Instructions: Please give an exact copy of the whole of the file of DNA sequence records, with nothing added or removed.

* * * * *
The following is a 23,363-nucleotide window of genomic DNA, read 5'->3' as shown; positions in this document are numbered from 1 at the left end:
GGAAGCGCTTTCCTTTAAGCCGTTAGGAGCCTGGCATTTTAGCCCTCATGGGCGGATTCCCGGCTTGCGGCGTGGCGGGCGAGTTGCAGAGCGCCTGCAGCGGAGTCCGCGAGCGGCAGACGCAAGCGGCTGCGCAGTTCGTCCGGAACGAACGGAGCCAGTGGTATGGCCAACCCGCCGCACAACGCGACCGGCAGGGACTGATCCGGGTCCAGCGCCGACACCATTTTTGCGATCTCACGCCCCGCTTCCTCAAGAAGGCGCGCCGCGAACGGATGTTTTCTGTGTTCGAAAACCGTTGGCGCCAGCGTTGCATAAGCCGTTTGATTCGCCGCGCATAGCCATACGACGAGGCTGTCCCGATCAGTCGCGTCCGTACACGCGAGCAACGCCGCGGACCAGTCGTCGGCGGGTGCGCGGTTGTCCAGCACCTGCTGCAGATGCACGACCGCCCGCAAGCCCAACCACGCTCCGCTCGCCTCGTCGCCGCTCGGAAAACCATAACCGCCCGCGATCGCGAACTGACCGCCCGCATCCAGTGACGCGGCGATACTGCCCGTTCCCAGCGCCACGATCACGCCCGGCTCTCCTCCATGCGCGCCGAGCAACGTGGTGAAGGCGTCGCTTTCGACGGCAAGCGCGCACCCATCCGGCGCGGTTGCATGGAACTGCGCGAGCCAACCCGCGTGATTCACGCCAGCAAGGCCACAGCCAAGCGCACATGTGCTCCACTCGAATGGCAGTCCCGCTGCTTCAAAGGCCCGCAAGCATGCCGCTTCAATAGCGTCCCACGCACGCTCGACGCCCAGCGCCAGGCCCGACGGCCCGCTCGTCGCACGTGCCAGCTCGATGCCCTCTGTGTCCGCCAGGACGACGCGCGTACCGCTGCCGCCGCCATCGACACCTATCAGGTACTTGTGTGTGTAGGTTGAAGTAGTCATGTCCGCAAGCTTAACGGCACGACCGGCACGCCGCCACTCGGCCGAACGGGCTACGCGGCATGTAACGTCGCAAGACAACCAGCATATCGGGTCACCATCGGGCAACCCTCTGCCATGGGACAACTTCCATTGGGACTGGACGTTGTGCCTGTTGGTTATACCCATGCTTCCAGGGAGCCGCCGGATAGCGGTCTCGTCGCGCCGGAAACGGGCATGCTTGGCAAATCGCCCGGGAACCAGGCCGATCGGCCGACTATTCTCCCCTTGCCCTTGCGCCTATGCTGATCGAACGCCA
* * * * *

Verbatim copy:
The following is a 23,363-nucleotide window of genomic DNA, read 5'->3' as shown; positions in this document are numbered from 1 at the left end:
GGAAGCGCTTTCCTTTAAGCCGTTAGGAGCCTGGCATTTTAGCCCTCATGGGCGGATTCCCGGCTTGCGGCGTGGCGGGCGAGTTGCAGAGCGCCTGCAGCGGAGTCCGCGAGCGGCAGACGCAAGCGGCTGCGCAGTTCGTCCGGAACGAACGGAGCCAGTGGTATGGCCAACCCGCCGCACAACGCGACCGGCAGGGACTGATCCGGGTCCAGCGCCGACACCATTTTTGCGATCTCACGCCCCGCTTCCTCAAGAAGGCGCGCCGCGAACGGATGTTTTCTGTGTTCGAAAACCGTTGGCGCCAGCGTTGCATAAGCCGTTTGATTCGCCGCGCATAGCCATACGACGAGGCTGTCCCGATCAGTCGCGTCCGTACACGCGAGCAACGCCGCGGACCAGTCGTCGGCGGGTGCGCGGTTGTCCAGCACCTGCTGCAGATGCACGACCGCCCGCAAGCCCAACCACGCTCCGCTCGCCTCGTCGCCGCTCGGAAAACCATAACCGCCCGCGATCGCGAACTGACCGCCCGCATCCAGTGACGCGGCGATACTGCCCGTTCCCAGCGCCACGATCACGCCCGGCTCTCCTCCATGCGCGCCGAGCAACGTGGTGAAGGCGTCGCTTTCGACGGCAAGCGCGCACCCATCCGGCGCGGTTGCATGGAACTGCGCGAGCCAACCCGCGTGATTCACGCCAGCAAGGCCACAGCCAAGCGCACATGTGCTCCACTCGAATGGCAGTCCCGCTGCTTCAAAGGCCCGCAAGCATGCCGCTTCAATAGCGTCCCACGCACGCTCGACGCCCAGCGCCAGGCCCGACGGCCCGCTCGTCGCACGTGCCAGCTCGATGCCCTCTGTGTCCGCCAGGACGACGCGCGTACCGCTGCCGCCGCCATCGACACCTATCAGGTACTTGTGTGTGTAGGTTGAAGTAGTCATGTCCGCAAGCTTAACGGCACGACCGGCACGCCGCCACTCGGCCGAACGGGCTACGCGGCATGTAACGTCGCAAGACAACCAGCATATCGGGTCACCATCGGGCAACCCTCTGCCATGGGACAACTTCCATTGGGACTGGACGTTGTGCCTGTTGGTTATACCCATGCTTCCAGGGAGCCGCCGGATAGCGGTCTCGTCGCGCCGGAAACGGGCATGCTTGGCAAATCGCCCGGGAACCAGGCCGATCGGCCGACTATTCTCCCCTTGCCCTTGCGCCTATGCTGATCGAACGCCA